A moment in history|Military park unveils $142,000 plaques

Published 12:00 am Friday, October 31, 2008

A dozen new historical tablets were unveiled Tuesday morning at the Vicksburg National Military Park by federal dignitaries and country musician Trace Adkins at a ceremony celebrating a $142,000 National Park Grant made possible because a local nonprofit group raised half the total cost. 

“You can’t do a lot of things in life that will touch people generations from now. This is work that will do it,” said John Nau III, a Texan who donated $35,000 toward the effort and is also a board member of the Friends of the Vicksburg National Military Park and Campaign. “We have crossed the first goal line, but there are more in front of us.”

Adkins kicked off the ceremony by singing the national anthem, which was followed by remarks from keynote speakers Mary Bomar, director of the National Park Service, and Dirk Kempthorne, secretary of the U.S. Department of the Interior. Both had high praise for VNMP and its superintendent, Monika Mayr, and congratulated the nonprofit Friends group for raising $71,000 toward replacing the markers and refurbishing monuments and memorials.

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“Today, here in Vicksburg, we are enjoying the first fruits of the National Park Service Centennial Initiative,” said Kempthorne, describing the push to have national parks ready for another century when the agency has its 100th birthday in 2016.

Kempthorne emphasized that events in Vicksburg and Gettysburg, both Civil War battle sites in 1863, led to preservation of the United States.

“Twenty-thousand men were killed or wounded here. These brave soldiers — on both sides of the line — deserve to be honored and deserve to have their stories told. In telling their stories, we are telling the story of our nation, and this project ensures their stories will be told.”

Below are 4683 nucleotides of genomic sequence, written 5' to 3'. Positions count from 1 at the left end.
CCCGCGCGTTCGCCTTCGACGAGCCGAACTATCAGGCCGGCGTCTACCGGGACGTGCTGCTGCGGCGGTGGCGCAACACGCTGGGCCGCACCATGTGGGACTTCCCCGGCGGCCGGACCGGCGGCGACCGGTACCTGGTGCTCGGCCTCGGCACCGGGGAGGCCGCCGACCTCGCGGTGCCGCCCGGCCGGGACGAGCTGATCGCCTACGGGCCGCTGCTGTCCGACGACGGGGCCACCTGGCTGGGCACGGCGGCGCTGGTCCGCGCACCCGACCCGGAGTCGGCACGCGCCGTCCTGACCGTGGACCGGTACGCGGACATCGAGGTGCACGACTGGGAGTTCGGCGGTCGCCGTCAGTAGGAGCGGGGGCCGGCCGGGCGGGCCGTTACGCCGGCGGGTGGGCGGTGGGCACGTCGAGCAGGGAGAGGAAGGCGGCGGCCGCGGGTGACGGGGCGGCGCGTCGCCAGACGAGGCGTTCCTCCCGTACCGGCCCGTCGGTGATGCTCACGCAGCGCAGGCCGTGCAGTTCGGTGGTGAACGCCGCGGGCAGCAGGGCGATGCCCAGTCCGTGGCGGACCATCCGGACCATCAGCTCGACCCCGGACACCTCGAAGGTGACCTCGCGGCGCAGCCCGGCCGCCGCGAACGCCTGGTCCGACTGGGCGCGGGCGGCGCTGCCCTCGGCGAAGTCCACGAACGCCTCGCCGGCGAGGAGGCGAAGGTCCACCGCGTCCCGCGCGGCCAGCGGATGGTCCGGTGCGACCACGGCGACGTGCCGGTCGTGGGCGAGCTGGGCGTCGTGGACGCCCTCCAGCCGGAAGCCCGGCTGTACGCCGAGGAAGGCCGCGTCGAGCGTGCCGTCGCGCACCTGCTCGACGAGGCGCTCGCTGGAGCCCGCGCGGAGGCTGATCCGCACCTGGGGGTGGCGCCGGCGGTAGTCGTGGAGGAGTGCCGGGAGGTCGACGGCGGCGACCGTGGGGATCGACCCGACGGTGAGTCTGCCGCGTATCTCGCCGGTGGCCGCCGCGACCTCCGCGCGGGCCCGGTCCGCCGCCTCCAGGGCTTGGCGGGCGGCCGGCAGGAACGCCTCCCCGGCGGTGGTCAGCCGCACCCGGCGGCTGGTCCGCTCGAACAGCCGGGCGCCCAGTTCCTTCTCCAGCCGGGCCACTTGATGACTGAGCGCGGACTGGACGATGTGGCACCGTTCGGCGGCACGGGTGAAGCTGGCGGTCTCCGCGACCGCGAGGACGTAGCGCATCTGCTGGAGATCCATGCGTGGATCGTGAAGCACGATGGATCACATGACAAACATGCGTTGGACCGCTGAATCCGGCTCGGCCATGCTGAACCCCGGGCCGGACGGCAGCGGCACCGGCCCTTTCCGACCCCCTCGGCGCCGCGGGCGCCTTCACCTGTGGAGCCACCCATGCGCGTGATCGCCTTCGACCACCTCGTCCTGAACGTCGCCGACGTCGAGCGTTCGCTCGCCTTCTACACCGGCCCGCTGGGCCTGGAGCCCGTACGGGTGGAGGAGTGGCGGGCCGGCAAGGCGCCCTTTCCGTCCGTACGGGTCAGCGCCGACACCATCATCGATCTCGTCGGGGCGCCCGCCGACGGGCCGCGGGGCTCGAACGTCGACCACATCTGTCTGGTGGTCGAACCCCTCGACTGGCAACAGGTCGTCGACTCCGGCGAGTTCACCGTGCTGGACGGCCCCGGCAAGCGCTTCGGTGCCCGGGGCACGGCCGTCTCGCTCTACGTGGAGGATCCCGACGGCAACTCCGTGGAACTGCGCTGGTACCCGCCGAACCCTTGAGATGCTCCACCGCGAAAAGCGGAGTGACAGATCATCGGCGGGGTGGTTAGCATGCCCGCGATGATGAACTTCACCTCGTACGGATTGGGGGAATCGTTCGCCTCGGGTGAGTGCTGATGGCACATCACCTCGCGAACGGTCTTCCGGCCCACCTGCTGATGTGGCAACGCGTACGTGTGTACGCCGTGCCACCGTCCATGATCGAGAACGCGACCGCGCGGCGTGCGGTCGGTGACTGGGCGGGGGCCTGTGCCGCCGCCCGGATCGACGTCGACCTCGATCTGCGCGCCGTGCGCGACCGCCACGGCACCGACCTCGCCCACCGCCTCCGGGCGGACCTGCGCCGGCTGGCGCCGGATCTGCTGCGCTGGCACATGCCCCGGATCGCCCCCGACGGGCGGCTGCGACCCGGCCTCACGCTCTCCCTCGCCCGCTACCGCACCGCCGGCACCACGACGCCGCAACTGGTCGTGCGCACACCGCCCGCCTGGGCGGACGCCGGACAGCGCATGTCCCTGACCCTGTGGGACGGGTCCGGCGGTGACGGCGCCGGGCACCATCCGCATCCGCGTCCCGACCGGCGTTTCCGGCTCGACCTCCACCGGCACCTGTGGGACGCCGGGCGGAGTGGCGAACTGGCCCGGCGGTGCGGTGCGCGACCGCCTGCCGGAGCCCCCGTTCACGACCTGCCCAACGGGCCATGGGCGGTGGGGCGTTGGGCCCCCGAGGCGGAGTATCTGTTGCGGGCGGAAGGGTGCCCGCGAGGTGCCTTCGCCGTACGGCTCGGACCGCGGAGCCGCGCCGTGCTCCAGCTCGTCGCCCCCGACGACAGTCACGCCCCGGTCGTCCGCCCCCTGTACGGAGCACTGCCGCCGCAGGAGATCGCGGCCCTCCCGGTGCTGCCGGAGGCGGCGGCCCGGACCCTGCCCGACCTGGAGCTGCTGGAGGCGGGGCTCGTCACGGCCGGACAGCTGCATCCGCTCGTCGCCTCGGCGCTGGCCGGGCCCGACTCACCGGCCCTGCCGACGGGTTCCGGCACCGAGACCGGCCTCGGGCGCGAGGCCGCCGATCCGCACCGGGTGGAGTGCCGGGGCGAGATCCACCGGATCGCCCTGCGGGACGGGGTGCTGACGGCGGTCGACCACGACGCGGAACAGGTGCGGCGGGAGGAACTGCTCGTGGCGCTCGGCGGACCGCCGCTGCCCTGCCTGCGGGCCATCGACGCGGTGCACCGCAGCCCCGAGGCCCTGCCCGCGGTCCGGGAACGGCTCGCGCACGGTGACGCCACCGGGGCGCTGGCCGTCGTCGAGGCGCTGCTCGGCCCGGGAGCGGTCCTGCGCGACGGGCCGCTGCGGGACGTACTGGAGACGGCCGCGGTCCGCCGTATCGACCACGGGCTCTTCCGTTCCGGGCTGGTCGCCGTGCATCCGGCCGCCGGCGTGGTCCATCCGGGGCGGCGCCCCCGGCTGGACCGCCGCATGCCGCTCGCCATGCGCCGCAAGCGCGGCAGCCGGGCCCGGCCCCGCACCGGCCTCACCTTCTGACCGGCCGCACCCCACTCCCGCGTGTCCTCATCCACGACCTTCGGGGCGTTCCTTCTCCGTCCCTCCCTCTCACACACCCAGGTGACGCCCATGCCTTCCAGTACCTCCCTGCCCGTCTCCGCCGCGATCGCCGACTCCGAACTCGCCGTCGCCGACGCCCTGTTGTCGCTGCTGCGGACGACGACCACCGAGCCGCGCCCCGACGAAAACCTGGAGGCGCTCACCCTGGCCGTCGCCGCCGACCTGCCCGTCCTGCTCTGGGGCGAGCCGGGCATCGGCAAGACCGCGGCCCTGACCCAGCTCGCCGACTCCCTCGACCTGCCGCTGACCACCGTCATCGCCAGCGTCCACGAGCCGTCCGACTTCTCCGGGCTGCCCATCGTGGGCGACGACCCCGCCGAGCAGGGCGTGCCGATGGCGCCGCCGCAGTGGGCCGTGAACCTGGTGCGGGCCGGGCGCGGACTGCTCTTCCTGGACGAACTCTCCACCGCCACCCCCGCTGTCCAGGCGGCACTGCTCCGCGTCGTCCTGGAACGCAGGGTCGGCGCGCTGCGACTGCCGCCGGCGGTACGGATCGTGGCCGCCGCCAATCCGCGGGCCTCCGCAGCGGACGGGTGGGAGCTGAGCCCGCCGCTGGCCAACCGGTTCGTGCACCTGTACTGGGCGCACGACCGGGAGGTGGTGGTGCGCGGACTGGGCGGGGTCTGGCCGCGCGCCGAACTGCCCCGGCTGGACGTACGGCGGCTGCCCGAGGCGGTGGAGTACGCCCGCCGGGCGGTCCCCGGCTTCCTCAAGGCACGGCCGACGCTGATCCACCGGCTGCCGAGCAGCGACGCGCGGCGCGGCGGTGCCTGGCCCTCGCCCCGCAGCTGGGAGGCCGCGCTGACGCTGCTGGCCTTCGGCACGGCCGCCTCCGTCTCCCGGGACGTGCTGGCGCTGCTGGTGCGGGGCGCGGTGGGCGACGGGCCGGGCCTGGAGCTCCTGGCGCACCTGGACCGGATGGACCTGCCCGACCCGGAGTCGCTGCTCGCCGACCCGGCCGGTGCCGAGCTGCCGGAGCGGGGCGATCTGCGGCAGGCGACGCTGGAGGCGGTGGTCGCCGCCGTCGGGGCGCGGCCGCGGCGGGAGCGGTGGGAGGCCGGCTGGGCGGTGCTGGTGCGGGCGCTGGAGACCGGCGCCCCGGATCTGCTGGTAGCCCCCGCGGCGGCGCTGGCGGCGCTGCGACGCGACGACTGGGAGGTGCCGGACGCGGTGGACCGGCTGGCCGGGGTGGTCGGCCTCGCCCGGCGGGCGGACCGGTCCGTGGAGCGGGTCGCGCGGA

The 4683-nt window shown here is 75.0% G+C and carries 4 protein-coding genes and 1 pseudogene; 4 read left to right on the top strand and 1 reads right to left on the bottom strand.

The money will be used to fund the replacement of markers removed in 1942 as part of the scrap metal drive to help support America’s efforts in World War II. Along with the 12 tablets unveiled Thursday, 10 will be replaced in the future, Mayr said, and the money also will help preserve 47 statues in the parks as well as other monuments. Wording on the markers describes unit positions and relates events that took place at specific places.

VNMP Historian Terry Winschel said about 150 tablets were taken for the scrap metal effort, and another 150 have been lost through the years by everything from fallen trees and car crashes to vandalism.

The park was created in 1899 by Congress. In earlier decades, veterans of the siege here returned to assist in placing the markers on actual battle lines. States and individuals erected monuments honoring the troops. Kempthorne pointed out that America’s Civil War parks contain the largest outdoor art collection in the world.

For Adkins, who traveled to Vicksburg from his home outside Nashville, the ceremony had a personal connection. A native of Springhill, La., Adkins recalled a bit of his family history, specifically his great-grandfather, Henry T. Morgan, who fought with the 31st Louisiana Volunteer Infantry during the Siege of Vicksburg and was captured along with the garrison when the city surrendered to the Union on July 4, 1863. One of the tablets Adkins help unveil was that honoring the 31st Louisiana Volunteer Infantry.

“This is hallowed ground, and we should never forget the sacrifices made here. Don’t take it for granted,” Adkins said, directing his comments to students in attendance. “You have the opportunity to come here, but you also have the responsibility to make sure it’s always here for kids like you to come visit.”

The National Park Service Centennial Initiative is a 10-year challenge to public and private partners to raise matching funds for up to $100 million in NPS grants to enhance and maintain national parks. Thus far, Bomar said 110 projects at 76 parks have met the challenge, including Vicksburg.

“We have 170 friends groups to our national parks today like the one here in Vicksburg. They provide that extra measure of care that makes a good park a great park,” said Bomar. “Today, as we dedicate these tablets, we refuse to let the memory of these soldiers slip. The National Military Park will continue to tell their story.”

Landman Teller, president of the Friends of Vicksburg National Military Park and Campaign, said the $71,000 raised to earn the NPS Centennial Initiative grant is just the first effort in what the group hopes will be many contributions made to the VNMP. The nonprofit group has been in existence since February, and along with Nau’s contribution, also received $11,000 from the Vicksburg Convention and Visitors Bureau. The remaining money came from smaller donations made to the group since it formed.

Following the ceremony, the Friends hosted a reception for visiting dignitaries, politicians and donors at the Old Court House Museum.

The Vicksburg National Military Park has nearly 1,400 tablets, monuments and historical markers in the park and throughout the city. It features the largest national cemetery for those who fought in the Civil War, and is one of 391 parks managed by the National Park Service.


Contact Steve Sanoski at ssanoski@vicksburgpost.com.